Vijay Nagaswami

The Shrinking Universe: Great Indian marriage obsession

I recently had a surprising conversation with some good friends — a married couple. They had always struck me as being urbane and liberal. They were both professionals who had made the transition from hippies to yuppies with seamless ease. They were well travelled ‘people of the world', as it were. And here they were, telling me that they were looking around for a bridegroom for their daughter. And how old was the said daughter? All of 24 years. And from her rolling eyes and pursed lips, I gathered that she was not particularly pleased with the direction the conversation was taking. Obviously, she'd been fighting a losing battle with her parents for some time, because there was also an air of resignation about her. And when I looked at her, all she could say was, ‘Yeah, right! Whatever!' Her 28-year-old single brother just chuckled in her direction, until the aforesaid parents added that they needed a bride for him as well. Maybe a brother-sister combination would work for everybody, they mused.

National obsession

What is it about Indians and marriage? I'm always astonished that even the most hitherto broad-minded and free-spirited Indians change dramatically when their children approach ‘marriageable' age, even though each community, social class and region define this differently. However, across the country, there seems to be a general consensus that wild oats must be sown pretty fast. By the time one is ‘settled' in one's career, one's brahmacharyais done and dusted, and one should settle down to grahastha.And, the onus of ensuring that one is ‘married off' (a terrible term, really) rests squarely on the shoulders of the parents. I have lost count of the number of parents who feel that they are failing their children if they don't find them a bride or a bridegroom to ‘settle' down with. Once their responsibility to terminate their children's brahmacharya is taken care of, then the parents, who are not yet ready for vanaprastha(and perhaps, never will be), want to extend their own grahastha with a grandchild or two who, when they grow up, will be subject to the same pressures all over again.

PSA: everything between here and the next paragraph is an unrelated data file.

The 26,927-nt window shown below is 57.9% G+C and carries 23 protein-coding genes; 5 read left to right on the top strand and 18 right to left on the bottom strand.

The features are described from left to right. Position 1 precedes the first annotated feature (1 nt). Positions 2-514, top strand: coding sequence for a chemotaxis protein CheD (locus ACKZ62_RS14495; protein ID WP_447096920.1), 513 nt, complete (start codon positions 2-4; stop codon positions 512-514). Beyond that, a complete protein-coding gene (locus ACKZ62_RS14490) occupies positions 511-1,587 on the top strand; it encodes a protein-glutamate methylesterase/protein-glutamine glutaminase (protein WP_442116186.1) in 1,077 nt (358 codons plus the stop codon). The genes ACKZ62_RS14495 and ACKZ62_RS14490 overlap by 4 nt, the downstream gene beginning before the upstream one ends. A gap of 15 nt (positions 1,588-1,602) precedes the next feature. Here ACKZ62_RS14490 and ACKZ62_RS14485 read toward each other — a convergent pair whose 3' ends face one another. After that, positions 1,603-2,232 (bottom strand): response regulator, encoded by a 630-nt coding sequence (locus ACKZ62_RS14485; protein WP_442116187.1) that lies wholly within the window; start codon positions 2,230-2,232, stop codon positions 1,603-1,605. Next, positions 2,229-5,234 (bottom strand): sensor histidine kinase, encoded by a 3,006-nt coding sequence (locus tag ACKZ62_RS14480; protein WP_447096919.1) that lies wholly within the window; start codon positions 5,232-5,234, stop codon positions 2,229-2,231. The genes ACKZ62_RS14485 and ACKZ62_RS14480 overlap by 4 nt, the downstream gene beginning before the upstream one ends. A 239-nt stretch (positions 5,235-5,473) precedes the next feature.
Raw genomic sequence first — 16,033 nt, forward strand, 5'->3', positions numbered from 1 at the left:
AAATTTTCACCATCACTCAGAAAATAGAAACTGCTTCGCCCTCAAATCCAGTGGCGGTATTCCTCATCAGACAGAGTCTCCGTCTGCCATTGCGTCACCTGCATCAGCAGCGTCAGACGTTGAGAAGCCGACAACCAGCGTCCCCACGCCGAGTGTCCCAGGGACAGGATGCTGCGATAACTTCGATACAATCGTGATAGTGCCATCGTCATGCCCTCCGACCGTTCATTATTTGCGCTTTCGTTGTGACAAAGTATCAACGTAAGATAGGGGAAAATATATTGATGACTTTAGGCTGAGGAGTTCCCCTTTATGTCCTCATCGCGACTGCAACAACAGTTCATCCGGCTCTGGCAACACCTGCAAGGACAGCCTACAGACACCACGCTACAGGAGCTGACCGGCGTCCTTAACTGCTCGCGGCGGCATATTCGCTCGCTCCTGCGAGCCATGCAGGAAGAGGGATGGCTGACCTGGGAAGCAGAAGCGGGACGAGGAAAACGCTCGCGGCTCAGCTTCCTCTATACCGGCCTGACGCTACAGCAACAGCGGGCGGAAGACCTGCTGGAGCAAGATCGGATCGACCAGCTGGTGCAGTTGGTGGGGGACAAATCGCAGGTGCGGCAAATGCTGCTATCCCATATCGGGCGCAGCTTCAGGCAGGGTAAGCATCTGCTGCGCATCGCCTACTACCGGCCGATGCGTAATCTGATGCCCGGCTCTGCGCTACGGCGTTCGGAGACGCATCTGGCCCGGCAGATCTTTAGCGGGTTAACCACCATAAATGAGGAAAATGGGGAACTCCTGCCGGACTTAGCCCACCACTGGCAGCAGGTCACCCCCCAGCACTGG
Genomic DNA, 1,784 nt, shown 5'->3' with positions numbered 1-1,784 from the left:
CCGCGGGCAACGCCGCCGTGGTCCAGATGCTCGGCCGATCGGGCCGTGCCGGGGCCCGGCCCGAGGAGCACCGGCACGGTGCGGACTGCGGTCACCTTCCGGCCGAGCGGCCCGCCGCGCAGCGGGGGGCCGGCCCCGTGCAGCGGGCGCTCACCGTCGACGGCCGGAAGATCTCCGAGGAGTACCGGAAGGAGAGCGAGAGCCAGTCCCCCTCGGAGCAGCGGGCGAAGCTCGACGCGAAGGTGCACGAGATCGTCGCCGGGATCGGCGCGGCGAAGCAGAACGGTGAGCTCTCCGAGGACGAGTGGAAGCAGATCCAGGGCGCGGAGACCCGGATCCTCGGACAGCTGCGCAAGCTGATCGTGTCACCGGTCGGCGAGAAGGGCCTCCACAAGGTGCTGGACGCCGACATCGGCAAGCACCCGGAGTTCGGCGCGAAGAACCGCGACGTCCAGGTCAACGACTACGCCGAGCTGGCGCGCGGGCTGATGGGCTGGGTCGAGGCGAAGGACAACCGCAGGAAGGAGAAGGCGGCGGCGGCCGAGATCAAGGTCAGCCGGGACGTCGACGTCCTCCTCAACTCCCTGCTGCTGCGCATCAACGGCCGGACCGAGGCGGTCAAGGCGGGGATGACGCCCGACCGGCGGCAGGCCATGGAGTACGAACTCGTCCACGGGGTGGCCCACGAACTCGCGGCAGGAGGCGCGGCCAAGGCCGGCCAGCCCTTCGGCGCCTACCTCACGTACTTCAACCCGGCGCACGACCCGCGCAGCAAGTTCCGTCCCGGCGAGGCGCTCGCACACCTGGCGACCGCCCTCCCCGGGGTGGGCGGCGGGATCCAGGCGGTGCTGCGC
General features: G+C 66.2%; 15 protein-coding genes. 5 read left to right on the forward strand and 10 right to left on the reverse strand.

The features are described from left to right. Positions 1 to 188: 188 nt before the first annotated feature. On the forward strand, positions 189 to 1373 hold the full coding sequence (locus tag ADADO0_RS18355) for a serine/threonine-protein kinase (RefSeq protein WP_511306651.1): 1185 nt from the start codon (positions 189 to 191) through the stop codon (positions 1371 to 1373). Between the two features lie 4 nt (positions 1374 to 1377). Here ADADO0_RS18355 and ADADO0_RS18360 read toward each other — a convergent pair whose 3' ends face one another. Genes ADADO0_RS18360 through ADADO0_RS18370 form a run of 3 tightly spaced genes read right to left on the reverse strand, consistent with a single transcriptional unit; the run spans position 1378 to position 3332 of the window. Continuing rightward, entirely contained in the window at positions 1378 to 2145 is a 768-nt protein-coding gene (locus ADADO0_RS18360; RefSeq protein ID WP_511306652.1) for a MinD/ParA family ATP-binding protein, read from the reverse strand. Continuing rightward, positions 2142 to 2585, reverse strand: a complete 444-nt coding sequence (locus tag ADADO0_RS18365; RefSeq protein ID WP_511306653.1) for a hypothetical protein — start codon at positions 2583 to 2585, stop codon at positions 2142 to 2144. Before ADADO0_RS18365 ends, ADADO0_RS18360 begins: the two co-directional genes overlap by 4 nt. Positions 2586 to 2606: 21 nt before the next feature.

As a nation, we prepare for our children to get married pretty much from the time they are born. There are all manners of saving schemes tailored for just this purpose. And we want our children to qualify themselves well and get well-paying jobs, so they become economically empowered and good ‘ catches' in the marriage market. Though we tend to worry more about our daughters than our sons, the latter too are not spared. Of course, since sons are considered to possess a few more wild oats to sow than do daughters, we tend to give them a little more time before we start haranguing them to get married. And most middle-class families' savings are focussed obsessively on children's weddings (the Provident Fund was probably invented for the purpose). As a result, bemused 20-somethings are rushed into an institution they are as yet ill-prepared to engage with and end up in increasing numbers in over-crowded and under-staffed Family Courts that were never designed to handle such large volumes.

Step back

Let's just step back a bit and try and get some perspective on this marriage obsession of ours. First off, merely because we got married in our early twenties doesn't mean our children too have to. Remember our grandparents got married when they were 11 or 12. We didn't have to do the same, did we? So, if our children want to wait until their late twenties or thirties, why should we get spooked? In urban India today, the average age at marriage is increasing (about 25-26 for women and 29-30 for men). Had the men and women in question been permitted to have their way, they'd probably have got married even later than this. Let's look at a worse-case scenario. What if our children aren't able to find partners if they leave it too late? Or what if our children never want to get married? What if? There are enough single people who lead perfectly comfortable lives to testify to the fact that marriage is not the be all and end all of adult life. Sure, they may get bored and lonely at times, but then, so do married people.

Let them decide

Having worked with married couples for a while (both young and older), and having had several conversations with liberal as well as conservative parents who obsess about getting their children married, it's not difficult for me to come to the conclusion that young people should decide for themselves, when and even, whether, they should get married. Marriage can be a wonderful thing if we get it right, but the two most important predictors of a successful marriage are a state of preparedness for marriage and ownership of marriage, both of which are inter-linked. If young people get married because they've run out of arguments against their parents' obsession, the slope tends to get slippery. However, if they are enthusiastic about getting married, and both have had a say in partner choice, then they'll feel a greater sense of ownership over their marriage and chances are, they'll work harder at getting it right.

The writer is a Chennai-based psychiatrist and can be contacted at

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Printable version | Jan 22, 2022 1:30:42 PM |

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